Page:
Same Procedure as Every Year

Unlike last year, where we had a front row seat to the shenanigans in Cologne, Germany, Goddess and I will be sitting in a quiet house, watching as the next round of 4-6″ of snow falls. No riot police for us this year.

While we lived in Germany, we were introduced to a curious NYE tradition, the annual showing of a TV skit from 1963 called  “Dinner for One“, or more accurately Der 90. Geburtstag. Starting at around dinner time, the skit gets 20 or more showings on various TV channels until midnight.

It’s a fun tradition. Just not one where you should try to keep up with James.

Happy New Year, everyone!

PCT – Permits

Hello everyone.  It has been a while.  My semi-regular posting schedule has been much more semi than regular lately.

Things are rolling quickly.  In just over a month we hand the keys to the house back and we’re effectively homeless.

Not long after that, we’re walking.

Did you catch that? In just over a month…

I’ll let that sink in.

Mostly for us.


Permits

A trek like this isn’t possible without permits.  We cross a lot of public land that is protected for one reason or another, not to mention several National Forests and National Parks.  Each requires a permit.

PCT:  For the purposes of a long-distance hike on the PCT that is longer than 500 miles, the PCTA manages an interagency permit system that covers the myriad permits along the way.  That’s much easier and more efficient than  trying to coordinate with all of the different agencies.

Especially to summit Mount Whitney.

Due to the increasing popularity of the trail, they’ve had to institute a 50-hiker/day start schedule.  That move caused a lot of consternation amongst many hikers, folks who by their very nature are easy-going and just go with the flow.  The new quota meant that we hikers had to pick a date and stick to it.  For those that didn’t jump on the registration site right after it opened, their preferred date might not have been available.

That’s a bit problematic for folks that had already bought airline tickets.  The system is even getting press in The Smithsonian.

But it’s working out.  After the initial consternation, most folks are realizing that the system is the only way to minimize impact on the trail.  Our start date is already full, at the beginning of a stretch of two weeks where every day is fully permitted.  So we’ll see a lot of folks on the trail in those first few weeks.

Campfire: Since we’ll be camping mostly outside of established campgrounds in California, we are required to obtain a campfire permit.  It’s a simple system consisting of watching/reading a short fire prevention presentation, then taking a test.  A successful test completion means a permit.  Done.

Canada: Yep, we need a permit for Canada.  Why?  The final 9-mile stretch of the trail is in British Columbia, finishing in Manning Park.  But there isn’t an official border crossing there, so they need to know we are coming.  Plus, we need the official stamps to show that we aren’t in Canada illegally.

That makes sense.  Otherwise, I might take away someone else’s job at a Tim Hortons.*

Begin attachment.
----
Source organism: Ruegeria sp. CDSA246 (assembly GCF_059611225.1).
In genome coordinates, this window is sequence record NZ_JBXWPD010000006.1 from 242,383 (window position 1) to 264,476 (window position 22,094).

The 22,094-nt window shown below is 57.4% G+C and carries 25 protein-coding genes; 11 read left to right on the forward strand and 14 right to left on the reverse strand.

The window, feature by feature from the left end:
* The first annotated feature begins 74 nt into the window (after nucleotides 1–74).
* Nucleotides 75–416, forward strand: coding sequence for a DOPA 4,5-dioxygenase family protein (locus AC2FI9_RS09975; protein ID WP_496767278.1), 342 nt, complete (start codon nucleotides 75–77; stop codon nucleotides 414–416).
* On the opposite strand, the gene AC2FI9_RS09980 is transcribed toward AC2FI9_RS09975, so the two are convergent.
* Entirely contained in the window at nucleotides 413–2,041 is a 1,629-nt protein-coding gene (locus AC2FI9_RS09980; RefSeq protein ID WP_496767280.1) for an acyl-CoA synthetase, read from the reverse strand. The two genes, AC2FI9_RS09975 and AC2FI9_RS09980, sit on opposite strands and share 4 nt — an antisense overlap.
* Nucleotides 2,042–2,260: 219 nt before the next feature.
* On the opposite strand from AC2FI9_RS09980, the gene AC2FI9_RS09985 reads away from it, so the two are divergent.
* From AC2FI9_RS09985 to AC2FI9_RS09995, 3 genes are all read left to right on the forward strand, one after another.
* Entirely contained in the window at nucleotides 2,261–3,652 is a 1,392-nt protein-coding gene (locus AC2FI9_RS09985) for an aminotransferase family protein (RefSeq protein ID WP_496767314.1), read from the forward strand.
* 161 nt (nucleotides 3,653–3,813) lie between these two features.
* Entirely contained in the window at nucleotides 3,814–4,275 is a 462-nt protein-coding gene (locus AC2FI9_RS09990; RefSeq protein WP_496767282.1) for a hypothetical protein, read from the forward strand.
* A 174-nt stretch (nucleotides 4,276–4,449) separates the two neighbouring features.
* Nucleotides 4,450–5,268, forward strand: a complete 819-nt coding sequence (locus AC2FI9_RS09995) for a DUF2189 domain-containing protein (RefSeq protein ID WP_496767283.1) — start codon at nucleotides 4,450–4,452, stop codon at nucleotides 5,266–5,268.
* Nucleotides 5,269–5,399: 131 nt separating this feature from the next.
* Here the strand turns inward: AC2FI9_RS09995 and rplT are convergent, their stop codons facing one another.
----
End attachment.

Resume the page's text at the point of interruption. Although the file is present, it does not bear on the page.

Mind you, we don’t have to go into Canada to complete the PCT.  We could stop at the monument right at the US/Canadian border, take our pics and not enter Canada.  But that means a 30-mile hike back to the first US town south.

Since we don’t have anything keeping us from entering Canada (e.g., criminal record), we’re going to keep walking.

The added advantage of going into Canada is that a very good friend lives nearby.  It will be good to finally meet him on his home turf, as we’ve only been able to get together in Germany and here in the US.


That’s it for permits.  It doesn’t seem like much, but the PCT and Canada permits add a bit of stress to the process, as they don’t open for application until so late in the planning.  But it has worked out.  We’re fully permitted.


*Tim Hortons – my only experience with a Tim Hortons has been their furthest east franchise, a lovely garden spot known as Kandahar, Afghanistan.  I must say that they make a fine doughnut.  Hopefully I can get another one at the end of the hike and see if it tastes just as good.

Tradition

Well, it’s already 2015 in some parts of the world, but it’s still New Year’s Eve here and in Europe.

Our German neighbors introduced us to their NYE traditions and this is one of our favorites, watching Dinner for One.  It has now become a tradition on this blog.  Sit back, have a good laugh, then be safe out there this evening.

Goddess and I hope you have a great year!


Here’s a fun little read on the history of Dinner for One (click here), along with the longer cut, complete with German introduction.

Globes

GlobesWe are marking the first full day of winter today with a grin.  Yesterday was the kick-off for this year’s Winter Solstice offering over on my photography site and it was a good day (thank you everyone!).

But if you’re following via social media sites, they do a fine job of squashing certain posts that contain certain words, especially words that are a single-word representation of an offering of anything at a reduced level of currency.  Why?  Because they want us to pay them to increase viewership of those specific posts to normal levels.  Or pay even more to increase viewership even higher.

If you are looking for a holiday present, it is too late to get it this week, but if you’re looking for a different look on your wall, now is your chance!  Please click on the picture above and you’ll see the code at the top of my website.

Again, thank you all for your support!!!

Winter Solstice Sale

In a few short hours it will be the official winter solstice for those of us north of the equator.

For some that means it’s now the the beginning of a long, dreary winter.  A season to dread.  But not us.  Winter is another great season to get outside, explore and play.

This past Friday was opening day for our local ski mountain.  Goddess and I were able to get more than a few runs in on uncrowded slopes before school let out for the holidays.  And the rain today.